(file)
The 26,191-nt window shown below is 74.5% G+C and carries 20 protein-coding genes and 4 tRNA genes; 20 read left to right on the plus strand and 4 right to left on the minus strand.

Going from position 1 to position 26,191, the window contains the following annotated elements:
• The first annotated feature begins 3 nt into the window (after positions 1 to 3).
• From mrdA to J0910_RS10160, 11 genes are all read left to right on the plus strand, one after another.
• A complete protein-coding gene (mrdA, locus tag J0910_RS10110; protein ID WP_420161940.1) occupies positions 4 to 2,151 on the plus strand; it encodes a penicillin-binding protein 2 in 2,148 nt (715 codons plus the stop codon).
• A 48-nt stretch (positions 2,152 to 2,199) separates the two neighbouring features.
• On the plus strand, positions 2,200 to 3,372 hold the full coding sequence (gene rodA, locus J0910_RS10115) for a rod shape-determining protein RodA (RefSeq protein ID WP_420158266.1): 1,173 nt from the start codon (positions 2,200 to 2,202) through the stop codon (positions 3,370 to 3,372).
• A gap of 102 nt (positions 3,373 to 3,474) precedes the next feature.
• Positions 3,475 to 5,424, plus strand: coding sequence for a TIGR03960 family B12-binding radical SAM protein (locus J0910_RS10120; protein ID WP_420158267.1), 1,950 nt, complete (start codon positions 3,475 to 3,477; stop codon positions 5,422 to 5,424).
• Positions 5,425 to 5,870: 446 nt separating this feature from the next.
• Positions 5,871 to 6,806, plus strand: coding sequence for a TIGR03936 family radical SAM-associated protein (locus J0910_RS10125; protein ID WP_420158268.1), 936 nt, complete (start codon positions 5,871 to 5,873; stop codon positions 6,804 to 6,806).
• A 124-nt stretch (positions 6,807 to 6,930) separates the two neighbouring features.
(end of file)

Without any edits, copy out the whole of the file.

The 26,191-nt window shown below is 74.5% G+C and carries 20 protein-coding genes and 4 tRNA genes; 20 read left to right on the plus strand and 4 right to left on the minus strand.

Going from position 1 to position 26,191, the window contains the following annotated elements:
• The first annotated feature begins 3 nt into the window (after positions 1 to 3).
• From mrdA to J0910_RS10160, 11 genes are all read left to right on the plus strand, one after another.
• A complete protein-coding gene (mrdA, locus tag J0910_RS10110; protein ID WP_420161940.1) occupies positions 4 to 2,151 on the plus strand; it encodes a penicillin-binding protein 2 in 2,148 nt (715 codons plus the stop codon).
• A 48-nt stretch (positions 2,152 to 2,199) separates the two neighbouring features.
• On the plus strand, positions 2,200 to 3,372 hold the full coding sequence (gene rodA, locus J0910_RS10115) for a rod shape-determining protein RodA (RefSeq protein ID WP_420158266.1): 1,173 nt from the start codon (positions 2,200 to 2,202) through the stop codon (positions 3,370 to 3,372).
• A gap of 102 nt (positions 3,373 to 3,474) precedes the next feature.
• Positions 3,475 to 5,424, plus strand: coding sequence for a TIGR03960 family B12-binding radical SAM protein (locus J0910_RS10120; protein ID WP_420158267.1), 1,950 nt, complete (start codon positions 3,475 to 3,477; stop codon positions 5,422 to 5,424).
• Positions 5,425 to 5,870: 446 nt separating this feature from the next.
• Positions 5,871 to 6,806, plus strand: coding sequence for a TIGR03936 family radical SAM-associated protein (locus J0910_RS10125; protein ID WP_420158268.1), 936 nt, complete (start codon positions 5,871 to 5,873; stop codon positions 6,804 to 6,806).
• A 124-nt stretch (positions 6,807 to 6,930) separates the two neighbouring features.